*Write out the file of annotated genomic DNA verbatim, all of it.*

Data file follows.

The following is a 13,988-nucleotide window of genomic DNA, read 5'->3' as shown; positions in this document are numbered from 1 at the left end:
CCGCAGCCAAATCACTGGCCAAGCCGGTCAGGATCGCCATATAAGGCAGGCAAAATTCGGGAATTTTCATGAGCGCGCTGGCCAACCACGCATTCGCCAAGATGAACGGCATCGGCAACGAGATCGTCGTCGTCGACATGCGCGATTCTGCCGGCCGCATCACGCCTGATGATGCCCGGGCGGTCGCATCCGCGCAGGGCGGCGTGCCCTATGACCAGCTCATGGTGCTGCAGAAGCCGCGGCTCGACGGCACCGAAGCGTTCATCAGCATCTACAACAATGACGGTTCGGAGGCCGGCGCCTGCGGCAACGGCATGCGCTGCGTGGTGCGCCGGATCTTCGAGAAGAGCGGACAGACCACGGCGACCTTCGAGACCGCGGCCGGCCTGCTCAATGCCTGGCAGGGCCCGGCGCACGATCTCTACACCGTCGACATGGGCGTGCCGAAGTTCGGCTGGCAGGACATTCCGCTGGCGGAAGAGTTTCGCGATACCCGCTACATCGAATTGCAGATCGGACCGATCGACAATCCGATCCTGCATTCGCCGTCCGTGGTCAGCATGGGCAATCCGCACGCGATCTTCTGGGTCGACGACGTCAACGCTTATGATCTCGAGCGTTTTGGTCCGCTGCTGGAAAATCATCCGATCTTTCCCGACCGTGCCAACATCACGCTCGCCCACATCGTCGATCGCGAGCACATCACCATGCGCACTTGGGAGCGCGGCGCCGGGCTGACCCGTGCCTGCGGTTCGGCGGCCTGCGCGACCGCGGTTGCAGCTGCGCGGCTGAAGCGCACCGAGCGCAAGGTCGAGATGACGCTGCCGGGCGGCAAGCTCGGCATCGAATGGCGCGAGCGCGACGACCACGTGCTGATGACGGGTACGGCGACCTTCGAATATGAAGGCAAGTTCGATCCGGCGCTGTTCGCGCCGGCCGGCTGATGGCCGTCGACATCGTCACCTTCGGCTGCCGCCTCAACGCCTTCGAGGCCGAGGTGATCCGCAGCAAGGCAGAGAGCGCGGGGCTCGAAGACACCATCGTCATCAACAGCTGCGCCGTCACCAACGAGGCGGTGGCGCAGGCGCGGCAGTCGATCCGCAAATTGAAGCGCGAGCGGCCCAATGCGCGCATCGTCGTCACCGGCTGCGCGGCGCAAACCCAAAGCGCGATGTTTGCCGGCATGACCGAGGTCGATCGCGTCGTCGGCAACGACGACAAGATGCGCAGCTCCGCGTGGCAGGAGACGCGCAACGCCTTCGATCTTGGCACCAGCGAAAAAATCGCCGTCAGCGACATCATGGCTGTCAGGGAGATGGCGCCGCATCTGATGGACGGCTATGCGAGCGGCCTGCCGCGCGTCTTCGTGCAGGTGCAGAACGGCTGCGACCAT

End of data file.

The following is a 13,988-nucleotide window of genomic DNA, read 5'->3' as shown; positions in this document are numbered from 1 at the left end:
CCGCAGCCAAATCACTGGCCAAGCCGGTCAGGATCGCCATATAAGGCAGGCAAAATTCGGGAATTTTCATGAGCGCGCTGGCCAACCACGCATTCGCCAAGATGAACGGCATCGGCAACGAGATCGTCGTCGTCGACATGCGCGATTCTGCCGGCCGCATCACGCCTGATGATGCCCGGGCGGTCGCATCCGCGCAGGGCGGCGTGCCCTATGACCAGCTCATGGTGCTGCAGAAGCCGCGGCTCGACGGCACCGAAGCGTTCATCAGCATCTACAACAATGACGGTTCGGAGGCCGGCGCCTGCGGCAACGGCATGCGCTGCGTGGTGCGCCGGATCTTCGAGAAGAGCGGACAGACCACGGCGACCTTCGAGACCGCGGCCGGCCTGCTCAATGCCTGGCAGGGCCCGGCGCACGATCTCTACACCGTCGACATGGGCGTGCCGAAGTTCGGCTGGCAGGACATTCCGCTGGCGGAAGAGTTTCGCGATACCCGCTACATCGAATTGCAGATCGGACCGATCGACAATCCGATCCTGCATTCGCCGTCCGTGGTCAGCATGGGCAATCCGCACGCGATCTTCTGGGTCGACGACGTCAACGCTTATGATCTCGAGCGTTTTGGTCCGCTGCTGGAAAATCATCCGATCTTTCCCGACCGTGCCAACATCACGCTCGCCCACATCGTCGATCGCGAGCACATCACCATGCGCACTTGGGAGCGCGGCGCCGGGCTGACCCGTGCCTGCGGTTCGGCGGCCTGCGCGACCGCGGTTGCAGCTGCGCGGCTGAAGCGCACCGAGCGCAAGGTCGAGATGACGCTGCCGGGCGGCAAGCTCGGCATCGAATGGCGCGAGCGCGACGACCACGTGCTGATGACGGGTACGGCGACCTTCGAATATGAAGGCAAGTTCGATCCGGCGCTGTTCGCGCCGGCCGGCTGATGGCCGTCGACATCGTCACCTTCGGCTGCCGCCTCAACGCCTTCGAGGCCGAGGTGATCCGCAGCAAGGCAGAGAGCGCGGGGCTCGAAGACACCATCGTCATCAACAGCTGCGCCGTCACCAACGAGGCGGTGGCGCAGGCGCGGCAGTCGATCCGCAAATTGAAGCGCGAGCGGCCCAATGCGCGCATCGTCGTCACCGGCTGCGCGGCGCAAACCCAAAGCGCGATGTTTGCCGGCATGACCGAGGTCGATCGCGTCGTCGGCAACGACGACAAGATGCGCAGCTCCGCGTGGCAGGAGACGCGCAACGCCTTCGATCTTGGCACCAGCGAAAAAATCGCCGTCAGCGACATCATGGCTGTCAGGGAGATGGCGCCGCATCTGATGGACGGCTATGCGAGCGGCCTGCCGCGCGTCTTCGTGCAGGTGCAGAACGGCTGCGACCAT